Jonathan is leaving Aso Rock as the most “mocked and humiliated” Nigerian president. He lost an opportunity to be one of Nigeria’s greatest leaders, and probably if there is anything like reincarnation he will be guided by patriotism rather than selfish interest if given the opportunity again.
Looking at the PriceWaterHousecoopers report on the Nigerian National Petroleum Corporation (NNPC), one can see why the economy looks like a farmland ravaged by locusts; 60 million Nigerians are living below poverty line and standards lowered so much that “E or F” have become pass mark. The 199 page report states that out of the total sale receipts (2012-2013) for crude oil of $69.34 billion, NNPC remitted $50.81 billion, and $18.53 billion was unaccounted for. What I find worrisome is that things have gone bad in this country that it is not only our infrastructure that has collapsed, but also standards for assessing our leaders. Mediocrity has become a central part of our system. I see anyone who calls Jonathan a hero as an “E or F” student in school. Or how would one describe a student who performed below average as a good student? If we reward Jonathan, then we are setting the pace to reward poor performance.
Jonathan is the biggest beneficiary of Nigeria’s democracy and constitution, rising through the system from deputy governor, governor, vice-president and president; but he abdicated his responsibility as the Commander In-Chief. He destroyed the Nigerian Governors Forum through the infamous 16 is greater than 19 arithmetic, which he is a product of. In the last four years, Nigerians have had their hearts in their mouth as they worship in mosque and churches. He took the country to the brink of another civil war by promoting ethnic and religious division. His inglorious tenure need to be confined to the dustbin of history for Nigerians to move forward.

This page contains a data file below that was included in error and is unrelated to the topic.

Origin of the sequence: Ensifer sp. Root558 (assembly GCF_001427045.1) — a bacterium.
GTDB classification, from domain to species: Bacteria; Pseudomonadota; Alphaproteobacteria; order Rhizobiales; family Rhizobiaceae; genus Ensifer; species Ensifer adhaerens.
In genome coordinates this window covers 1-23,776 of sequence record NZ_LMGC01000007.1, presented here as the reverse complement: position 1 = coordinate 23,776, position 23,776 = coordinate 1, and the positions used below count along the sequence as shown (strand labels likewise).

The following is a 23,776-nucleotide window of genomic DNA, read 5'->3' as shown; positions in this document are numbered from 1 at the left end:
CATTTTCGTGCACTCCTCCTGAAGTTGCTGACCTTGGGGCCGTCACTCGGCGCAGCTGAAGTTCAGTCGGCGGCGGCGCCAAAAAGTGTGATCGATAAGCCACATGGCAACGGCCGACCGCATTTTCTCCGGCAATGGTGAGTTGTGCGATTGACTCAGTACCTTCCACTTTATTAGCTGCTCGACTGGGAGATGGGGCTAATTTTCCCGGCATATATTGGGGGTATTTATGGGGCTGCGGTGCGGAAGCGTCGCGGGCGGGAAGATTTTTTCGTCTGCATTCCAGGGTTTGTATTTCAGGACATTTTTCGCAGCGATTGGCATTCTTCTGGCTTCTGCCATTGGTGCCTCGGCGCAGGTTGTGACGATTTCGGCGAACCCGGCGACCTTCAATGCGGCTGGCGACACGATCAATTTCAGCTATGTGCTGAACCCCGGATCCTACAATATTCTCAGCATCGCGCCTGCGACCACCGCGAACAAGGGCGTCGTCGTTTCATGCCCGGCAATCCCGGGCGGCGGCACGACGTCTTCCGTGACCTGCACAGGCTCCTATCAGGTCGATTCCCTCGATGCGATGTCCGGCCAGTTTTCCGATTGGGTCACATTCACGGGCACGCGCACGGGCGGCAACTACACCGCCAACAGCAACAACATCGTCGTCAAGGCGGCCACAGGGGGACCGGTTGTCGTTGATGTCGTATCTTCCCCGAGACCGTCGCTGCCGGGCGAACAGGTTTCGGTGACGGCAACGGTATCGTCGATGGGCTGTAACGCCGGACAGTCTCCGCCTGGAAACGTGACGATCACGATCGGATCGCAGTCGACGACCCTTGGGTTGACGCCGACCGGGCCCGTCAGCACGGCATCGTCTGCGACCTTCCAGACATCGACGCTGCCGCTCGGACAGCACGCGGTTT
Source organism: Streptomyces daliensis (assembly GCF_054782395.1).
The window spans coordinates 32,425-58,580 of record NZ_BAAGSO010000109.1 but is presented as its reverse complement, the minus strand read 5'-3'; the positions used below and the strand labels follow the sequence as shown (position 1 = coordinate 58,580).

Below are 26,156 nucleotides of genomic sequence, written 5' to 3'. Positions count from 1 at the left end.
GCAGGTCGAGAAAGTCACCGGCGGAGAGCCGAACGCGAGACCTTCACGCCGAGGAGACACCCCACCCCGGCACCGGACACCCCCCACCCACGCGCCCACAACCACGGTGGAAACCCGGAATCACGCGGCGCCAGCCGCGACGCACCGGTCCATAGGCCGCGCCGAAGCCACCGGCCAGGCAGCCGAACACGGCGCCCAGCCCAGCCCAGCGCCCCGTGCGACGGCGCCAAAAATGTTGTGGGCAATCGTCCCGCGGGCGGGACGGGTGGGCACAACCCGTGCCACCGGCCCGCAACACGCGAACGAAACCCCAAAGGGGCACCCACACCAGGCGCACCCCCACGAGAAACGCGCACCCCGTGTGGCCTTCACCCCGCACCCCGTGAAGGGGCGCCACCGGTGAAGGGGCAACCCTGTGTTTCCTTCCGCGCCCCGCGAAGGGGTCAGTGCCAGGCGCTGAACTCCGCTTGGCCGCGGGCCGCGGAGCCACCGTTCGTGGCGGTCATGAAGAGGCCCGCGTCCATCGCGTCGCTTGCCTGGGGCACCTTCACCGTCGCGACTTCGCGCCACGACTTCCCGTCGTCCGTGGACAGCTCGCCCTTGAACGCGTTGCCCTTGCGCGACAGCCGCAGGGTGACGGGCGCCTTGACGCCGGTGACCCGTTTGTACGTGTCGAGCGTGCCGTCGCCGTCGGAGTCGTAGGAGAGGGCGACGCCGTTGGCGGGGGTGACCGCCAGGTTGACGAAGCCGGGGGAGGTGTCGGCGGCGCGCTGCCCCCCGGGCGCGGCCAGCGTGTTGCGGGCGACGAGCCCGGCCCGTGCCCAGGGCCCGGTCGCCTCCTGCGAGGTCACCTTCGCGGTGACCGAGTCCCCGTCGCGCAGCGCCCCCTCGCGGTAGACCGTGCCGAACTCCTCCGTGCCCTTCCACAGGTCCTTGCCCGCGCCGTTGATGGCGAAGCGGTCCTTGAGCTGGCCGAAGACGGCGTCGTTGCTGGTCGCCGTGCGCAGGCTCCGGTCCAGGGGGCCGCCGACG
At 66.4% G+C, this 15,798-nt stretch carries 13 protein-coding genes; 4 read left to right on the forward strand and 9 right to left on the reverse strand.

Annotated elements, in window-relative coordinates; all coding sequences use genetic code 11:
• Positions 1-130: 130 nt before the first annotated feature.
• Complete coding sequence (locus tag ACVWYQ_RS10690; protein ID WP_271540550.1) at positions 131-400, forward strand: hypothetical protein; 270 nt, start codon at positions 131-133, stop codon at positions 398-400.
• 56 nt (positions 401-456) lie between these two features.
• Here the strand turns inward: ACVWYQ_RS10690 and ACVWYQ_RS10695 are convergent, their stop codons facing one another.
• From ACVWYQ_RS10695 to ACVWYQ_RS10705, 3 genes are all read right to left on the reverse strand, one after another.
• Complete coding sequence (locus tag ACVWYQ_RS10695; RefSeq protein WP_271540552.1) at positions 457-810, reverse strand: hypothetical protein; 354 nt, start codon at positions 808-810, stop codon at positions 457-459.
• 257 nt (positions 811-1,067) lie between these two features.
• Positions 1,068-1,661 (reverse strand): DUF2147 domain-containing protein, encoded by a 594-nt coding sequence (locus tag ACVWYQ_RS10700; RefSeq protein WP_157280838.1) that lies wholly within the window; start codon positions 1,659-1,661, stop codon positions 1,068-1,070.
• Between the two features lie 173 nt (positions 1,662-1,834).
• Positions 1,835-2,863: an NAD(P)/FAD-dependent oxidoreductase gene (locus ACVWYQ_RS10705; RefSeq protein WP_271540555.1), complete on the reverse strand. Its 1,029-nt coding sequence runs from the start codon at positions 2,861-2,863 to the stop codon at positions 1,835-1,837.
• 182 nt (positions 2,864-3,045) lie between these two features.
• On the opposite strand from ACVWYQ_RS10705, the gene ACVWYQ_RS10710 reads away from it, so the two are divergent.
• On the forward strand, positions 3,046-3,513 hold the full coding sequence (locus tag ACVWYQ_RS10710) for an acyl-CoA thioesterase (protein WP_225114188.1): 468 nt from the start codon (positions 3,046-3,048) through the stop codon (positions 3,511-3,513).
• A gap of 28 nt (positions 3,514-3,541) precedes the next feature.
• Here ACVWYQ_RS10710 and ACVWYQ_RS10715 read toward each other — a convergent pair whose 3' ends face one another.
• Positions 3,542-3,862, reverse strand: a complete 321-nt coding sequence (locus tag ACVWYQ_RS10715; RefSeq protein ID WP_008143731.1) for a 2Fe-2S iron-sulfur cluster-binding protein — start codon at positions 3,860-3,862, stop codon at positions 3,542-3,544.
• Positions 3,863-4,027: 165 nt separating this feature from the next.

Former United States president, George Bush is today being avoided like a ‘leprous finger’ by both Republicans and Democrats for lying to the people and leading the country to two of the most expensive wars in history. The aftermath of Iraq and Afghan wars are hanging on the American economy today like a bad dream that will not go away for years to come. While Bill Clinton is given several assignments on behalf of the country, can anyone pinpoint an event where Bush has been asked to present a paper since leaving office?
Why should ours be different?
After six years of the Jonathan presidency, Nigeria is today like an old car, with worn out tyres, broken head lamps, non-functional brake, no shock absorber with an inebriated driver. His government cannot pinpoint a single tangible achievement in six years. Nigerians have realised that they made a mistake by giving the job of a pilot to a roadside barber. It will take about two years for Muhammadu Buhari to get the country running again. What Buhari will be taking over in the next few weeks is ‘carcass’ in the form of a massively depleted foreign reserve, a huge debt profile, and a battered image in the international community. Even the gales of appointments by Jonathan are landmines laced on the path of Buhari to create “bad blood” for the incoming administration. Perhaps, the Mo Ibrahim and Nobel Peace award panels may have a new category for mediocre and charlatans, then Jonathan will surely qualify for this award.